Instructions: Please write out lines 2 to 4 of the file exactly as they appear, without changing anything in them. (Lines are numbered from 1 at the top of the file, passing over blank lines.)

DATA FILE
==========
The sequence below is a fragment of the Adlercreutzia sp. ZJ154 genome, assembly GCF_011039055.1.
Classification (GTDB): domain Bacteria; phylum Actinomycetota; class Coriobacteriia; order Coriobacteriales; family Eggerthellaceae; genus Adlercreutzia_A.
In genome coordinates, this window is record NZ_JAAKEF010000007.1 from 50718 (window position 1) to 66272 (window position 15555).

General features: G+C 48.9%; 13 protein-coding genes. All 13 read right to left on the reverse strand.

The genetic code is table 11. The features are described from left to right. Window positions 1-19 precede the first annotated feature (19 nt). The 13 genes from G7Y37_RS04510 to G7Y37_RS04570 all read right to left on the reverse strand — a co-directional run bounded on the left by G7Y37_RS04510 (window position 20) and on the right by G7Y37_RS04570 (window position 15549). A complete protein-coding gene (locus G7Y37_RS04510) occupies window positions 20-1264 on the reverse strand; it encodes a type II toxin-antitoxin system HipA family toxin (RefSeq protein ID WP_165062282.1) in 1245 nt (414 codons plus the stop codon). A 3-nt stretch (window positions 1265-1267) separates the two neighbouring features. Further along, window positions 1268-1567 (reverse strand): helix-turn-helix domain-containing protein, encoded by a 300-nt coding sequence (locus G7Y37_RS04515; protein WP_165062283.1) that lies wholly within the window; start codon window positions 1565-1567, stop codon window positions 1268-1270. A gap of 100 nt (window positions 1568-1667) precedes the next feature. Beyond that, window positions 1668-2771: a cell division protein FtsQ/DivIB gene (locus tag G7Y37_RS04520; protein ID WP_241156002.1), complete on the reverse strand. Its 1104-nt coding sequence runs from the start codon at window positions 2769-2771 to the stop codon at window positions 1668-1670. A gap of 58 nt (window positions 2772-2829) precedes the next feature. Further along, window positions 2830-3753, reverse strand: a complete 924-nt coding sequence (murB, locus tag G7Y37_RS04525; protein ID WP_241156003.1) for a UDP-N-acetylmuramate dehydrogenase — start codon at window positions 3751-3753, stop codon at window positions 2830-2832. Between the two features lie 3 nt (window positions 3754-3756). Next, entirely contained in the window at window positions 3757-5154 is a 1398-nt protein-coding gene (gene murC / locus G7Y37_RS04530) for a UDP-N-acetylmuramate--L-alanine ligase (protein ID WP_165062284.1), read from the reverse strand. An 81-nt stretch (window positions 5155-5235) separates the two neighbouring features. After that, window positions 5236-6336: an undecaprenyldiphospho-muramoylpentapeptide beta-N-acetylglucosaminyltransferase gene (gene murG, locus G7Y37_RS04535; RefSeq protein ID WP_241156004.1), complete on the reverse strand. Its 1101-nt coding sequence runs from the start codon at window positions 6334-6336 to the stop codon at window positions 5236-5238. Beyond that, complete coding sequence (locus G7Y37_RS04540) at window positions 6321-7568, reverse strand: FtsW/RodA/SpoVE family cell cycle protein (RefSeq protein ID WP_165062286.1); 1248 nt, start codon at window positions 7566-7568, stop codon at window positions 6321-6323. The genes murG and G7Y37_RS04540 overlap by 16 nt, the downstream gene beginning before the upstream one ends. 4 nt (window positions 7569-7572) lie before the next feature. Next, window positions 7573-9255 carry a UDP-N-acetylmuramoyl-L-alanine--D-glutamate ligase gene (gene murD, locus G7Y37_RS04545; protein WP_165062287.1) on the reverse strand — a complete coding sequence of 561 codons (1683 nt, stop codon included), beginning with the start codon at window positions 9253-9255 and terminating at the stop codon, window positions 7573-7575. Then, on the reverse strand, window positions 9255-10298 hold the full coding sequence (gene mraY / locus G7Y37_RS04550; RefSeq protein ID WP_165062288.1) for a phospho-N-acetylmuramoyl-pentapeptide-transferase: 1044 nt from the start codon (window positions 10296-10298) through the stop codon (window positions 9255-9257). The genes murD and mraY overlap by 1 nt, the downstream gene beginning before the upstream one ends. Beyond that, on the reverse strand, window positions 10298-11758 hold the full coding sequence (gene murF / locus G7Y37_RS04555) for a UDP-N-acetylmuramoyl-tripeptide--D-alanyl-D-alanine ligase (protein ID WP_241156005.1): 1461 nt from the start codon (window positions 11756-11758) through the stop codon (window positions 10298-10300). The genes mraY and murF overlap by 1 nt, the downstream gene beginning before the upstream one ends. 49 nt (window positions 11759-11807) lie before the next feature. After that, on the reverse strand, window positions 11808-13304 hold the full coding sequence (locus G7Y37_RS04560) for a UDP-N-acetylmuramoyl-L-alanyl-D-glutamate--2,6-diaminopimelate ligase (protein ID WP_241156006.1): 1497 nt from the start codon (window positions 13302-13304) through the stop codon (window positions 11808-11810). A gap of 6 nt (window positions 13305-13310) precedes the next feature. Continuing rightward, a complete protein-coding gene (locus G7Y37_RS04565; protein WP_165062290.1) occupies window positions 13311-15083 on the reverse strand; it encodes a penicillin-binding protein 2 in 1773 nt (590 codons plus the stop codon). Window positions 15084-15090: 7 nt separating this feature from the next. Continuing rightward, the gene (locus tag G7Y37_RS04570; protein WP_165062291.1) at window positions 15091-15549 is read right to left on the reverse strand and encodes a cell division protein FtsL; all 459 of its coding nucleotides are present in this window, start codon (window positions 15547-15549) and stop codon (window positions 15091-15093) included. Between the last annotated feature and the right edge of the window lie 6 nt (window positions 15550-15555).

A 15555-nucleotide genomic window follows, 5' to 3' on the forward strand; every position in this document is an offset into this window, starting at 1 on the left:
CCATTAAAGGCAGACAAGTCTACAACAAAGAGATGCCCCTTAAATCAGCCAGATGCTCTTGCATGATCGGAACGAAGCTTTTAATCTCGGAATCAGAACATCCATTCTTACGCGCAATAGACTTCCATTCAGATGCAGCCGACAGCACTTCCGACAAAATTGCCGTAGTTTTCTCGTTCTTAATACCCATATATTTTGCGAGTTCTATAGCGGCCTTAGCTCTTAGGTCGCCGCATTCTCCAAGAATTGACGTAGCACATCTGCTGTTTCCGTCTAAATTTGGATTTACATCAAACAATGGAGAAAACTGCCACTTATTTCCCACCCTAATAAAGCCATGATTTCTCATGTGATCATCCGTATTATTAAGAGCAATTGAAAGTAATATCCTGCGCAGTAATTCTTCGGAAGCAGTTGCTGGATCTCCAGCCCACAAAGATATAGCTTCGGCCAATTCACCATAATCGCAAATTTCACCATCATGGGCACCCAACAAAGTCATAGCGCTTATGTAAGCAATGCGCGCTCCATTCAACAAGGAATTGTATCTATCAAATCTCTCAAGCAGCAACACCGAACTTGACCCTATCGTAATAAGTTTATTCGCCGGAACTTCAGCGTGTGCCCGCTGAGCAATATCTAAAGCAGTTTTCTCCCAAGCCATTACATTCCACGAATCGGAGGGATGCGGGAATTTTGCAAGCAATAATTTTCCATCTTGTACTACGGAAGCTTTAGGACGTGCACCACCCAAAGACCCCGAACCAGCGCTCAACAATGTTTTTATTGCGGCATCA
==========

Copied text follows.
Classification (GTDB): domain Bacteria; phylum Actinomycetota; class Coriobacteriia; order Coriobacteriales; family Eggerthellaceae; genus Adlercreutzia_A.
In genome coordinates, this window is record NZ_JAAKEF010000007.1 from 50718 (window position 1) to 66272 (window position 15555).

General features: G+C 48.9%; 13 protein-coding genes. All 13 read right to left on the reverse strand.